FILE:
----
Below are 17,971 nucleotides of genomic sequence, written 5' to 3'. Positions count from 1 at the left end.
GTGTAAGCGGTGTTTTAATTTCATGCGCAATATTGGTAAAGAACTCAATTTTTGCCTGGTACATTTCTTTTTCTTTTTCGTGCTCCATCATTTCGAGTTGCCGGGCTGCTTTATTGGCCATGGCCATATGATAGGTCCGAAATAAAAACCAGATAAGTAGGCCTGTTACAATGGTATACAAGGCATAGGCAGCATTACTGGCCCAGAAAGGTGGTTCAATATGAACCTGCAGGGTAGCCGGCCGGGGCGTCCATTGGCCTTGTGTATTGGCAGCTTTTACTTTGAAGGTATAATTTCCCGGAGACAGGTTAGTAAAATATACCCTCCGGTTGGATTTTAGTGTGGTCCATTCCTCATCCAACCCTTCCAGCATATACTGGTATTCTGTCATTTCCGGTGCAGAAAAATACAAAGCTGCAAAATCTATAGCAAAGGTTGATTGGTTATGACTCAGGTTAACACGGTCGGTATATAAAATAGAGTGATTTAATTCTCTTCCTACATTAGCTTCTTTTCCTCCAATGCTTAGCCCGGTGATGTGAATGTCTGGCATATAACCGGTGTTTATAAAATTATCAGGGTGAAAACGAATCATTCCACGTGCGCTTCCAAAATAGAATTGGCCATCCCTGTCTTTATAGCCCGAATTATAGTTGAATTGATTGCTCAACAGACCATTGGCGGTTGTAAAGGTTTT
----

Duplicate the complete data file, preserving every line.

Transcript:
Below are 17,971 nucleotides of genomic sequence, written 5' to 3'. Positions count from 1 at the left end.
GTGTAAGCGGTGTTTTAATTTCATGCGCAATATTGGTAAAGAACTCAATTTTTGCCTGGTACATTTCTTTTTCTTTTTCGTGCTCCATCATTTCGAGTTGCCGGGCTGCTTTATTGGCCATGGCCATATGATAGGTCCGAAATAAAAACCAGATAAGTAGGCCTGTTACAATGGTATACAAGGCATAGGCAGCATTACTGGCCCAGAAAGGTGGTTCAATATGAACCTGCAGGGTAGCCGGCCGGGGCGTCCATTGGCCTTGTGTATTGGCAGCTTTTACTTTGAAGGTATAATTTCCCGGAGACAGGTTAGTAAAATATACCCTCCGGTTGGATTTTAGTGTGGTCCATTCCTCATCCAACCCTTCCAGCATATACTGGTATTCTGTCATTTCCGGTGCAGAAAAATACAAAGCTGCAAAATCTATAGCAAAGGTTGATTGGTTATGACTCAGGTTAACACGGTCGGTATATAAAATAGAGTGATTTAATTCTCTTCCTACATTAGCTTCTTTTCCTCCAATGCTTAGCCCGGTGATGTGAATGTCTGGCATATAACCGGTGTTTATAAAATTATCAGGGTGAAAACGAATCATTCCACGTGCGCTTCCAAAATAGAATTGGCCATCCCTGTCTTTATAGCCCGAATTATAGTTGAATTGATTGCTCAACAGACCATTGGCGGTTGTAAAGGTTTT